Is it true that even in school you wanted to become an entrepreneur?
I used to study during my board exams as if I was running five companies. The five companies were SST, English, Hindi, Maths, and Science. I always wanted to be an entrepreneur. I remember my brother and I used to talk about shares when we were kids. My company ‘X’, his company ‘Y’. We would give each other that many shares to get the work done. Entrepreneurship has always been a dream and passion for me.
But did you even know the spelling of entrepreneurship at that young age?
I guess it was there in the family. We were born and brought up with a mindset of business, and the struggles and opportunities I saw. I would say the crazy life of an entrepreneur excited me.
Tell us about your academic pursuits?
I was in DPS Vasant Kunj and I graduated from Delhi College of Engineering. I had cleared my entrance exams at DTU (Delhi Technical University), as it's called now. Then I did an online MBA from Narsee Monjee. I have also been doing a lot of certificate courses to improve myself. I was a Science student. Surprisingly, I was never supposed to be one and then I accidentally took Engineering, that too Industrial Engineering. That itself has an interesting story behind it.
Is it the typical path of an engineer, then MBA and then finally entrepreneurship?
Absolutely! I started the business during my third year of engineering and then did MBA. I started my business in 2013.
Why did you do MBA then?
The purpose of doing an MBA was to learn business skills, which may be bookish knowledge but the methodological way of learning through MBA is what I sought. That helped me because at night I used to study and in the morning I would implement. This went on for two years.
Was this your first job?
I did a few internships when I was in college. So, the six-seven internships that did would be called my first job. But people do not call internships jobs. But, you can say those were my first jobs.
Did you always want to teach?
Yes, because I was a nerd in school. Teaching used to be a daily and regular part of my schedule. Teaching used to excite me. I never knew that this passion would eventually turn into a profession someday.
Hence you chose prep as a profession?
Yes, it all happened during my college days. I got into Industrial Engineering, I would say by chance, it was not pre-decided it was chance. I took Industrial Engineering, however, I did not like the syllabus because I opted for industrial management topics and it happened to be Mechanical Engineering. I had searched on Google and it showed the curriculum of some US universities. The subjects that I enrolled for were electives that too in the last semester. I could not leave the college because it was way too prestigious for me to leave. Nevertheless, I fulfilled my passion for learning the subjects of my interest through training outside. So, I trained myself outside of the classroom and in the third year, my friend asked me how I managed to gather such amazing training and certifications.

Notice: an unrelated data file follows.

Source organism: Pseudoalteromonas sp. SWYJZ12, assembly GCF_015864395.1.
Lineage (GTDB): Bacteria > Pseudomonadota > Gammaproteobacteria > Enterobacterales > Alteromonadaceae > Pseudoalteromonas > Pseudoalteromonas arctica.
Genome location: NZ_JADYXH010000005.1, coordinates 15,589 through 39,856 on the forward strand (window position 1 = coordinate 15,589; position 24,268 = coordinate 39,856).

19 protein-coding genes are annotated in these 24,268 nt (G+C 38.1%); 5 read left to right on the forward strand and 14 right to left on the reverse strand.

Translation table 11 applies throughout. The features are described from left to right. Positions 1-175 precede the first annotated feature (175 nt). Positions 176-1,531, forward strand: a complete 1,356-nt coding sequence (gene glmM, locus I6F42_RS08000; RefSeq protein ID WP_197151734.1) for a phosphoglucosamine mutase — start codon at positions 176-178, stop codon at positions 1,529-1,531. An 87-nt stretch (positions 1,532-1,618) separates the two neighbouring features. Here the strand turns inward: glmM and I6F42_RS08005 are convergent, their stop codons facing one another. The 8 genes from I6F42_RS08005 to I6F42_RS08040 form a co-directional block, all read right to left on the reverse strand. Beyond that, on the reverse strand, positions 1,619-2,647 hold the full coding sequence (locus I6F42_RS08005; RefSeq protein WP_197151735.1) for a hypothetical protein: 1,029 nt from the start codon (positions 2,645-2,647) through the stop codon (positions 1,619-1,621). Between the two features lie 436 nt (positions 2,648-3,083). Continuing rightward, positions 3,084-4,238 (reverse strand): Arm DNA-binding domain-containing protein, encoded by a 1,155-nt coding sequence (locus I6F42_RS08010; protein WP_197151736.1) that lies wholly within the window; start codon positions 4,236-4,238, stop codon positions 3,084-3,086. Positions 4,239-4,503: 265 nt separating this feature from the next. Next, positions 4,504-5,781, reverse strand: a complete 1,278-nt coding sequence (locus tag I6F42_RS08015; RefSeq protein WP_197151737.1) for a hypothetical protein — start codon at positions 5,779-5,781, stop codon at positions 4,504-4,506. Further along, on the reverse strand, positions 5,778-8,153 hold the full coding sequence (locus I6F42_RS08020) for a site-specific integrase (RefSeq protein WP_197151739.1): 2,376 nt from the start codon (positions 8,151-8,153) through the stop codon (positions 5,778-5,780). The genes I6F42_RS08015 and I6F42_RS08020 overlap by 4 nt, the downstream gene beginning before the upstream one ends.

How does your company stand apart from the rest?
It is a competitive market now. Edtech started in 2013 and was not that popular. People not even called it online education but a ‘training industry’ — that was the popular term. Edtech is a relatively recent term. Those days it wasn’t competitive but gradually when more players entered, competitive factors had to be added. And the competitiveness is good right now. We offer a bouquet of programmes where career development and competency development is given equal weightage. We provide several free courses, free training and also courses which can be availed of only at the cost of Rs 300 to Rs 400.
Do you think Covid hastened the entire Edtech?
Definitely, because the kind of predictions for 2024-2025 happened in 2021-22 itself. So, I would say it accelerated. I cannot say that it created new directions as this direction was predicted but it accelerated by three-four years.
Did rural India benefit at all from the Edtech surge?
The advent of major internet providers focused on an audience which was there in the rural market and along with giving free internet on railway stations and different public places, these initiatives helped in internet penetrations in all sectors. Yes, urban areas have been there predominantly but I cannot say that rural areas have not been contributing to the numbers because the internet has penetrated in the rural areas not that much but yes it has in some ways. And it is one of the fastest growing. Urban is at a saturation point, maybe rural is more of a market which Edtech and other companies may be looking at.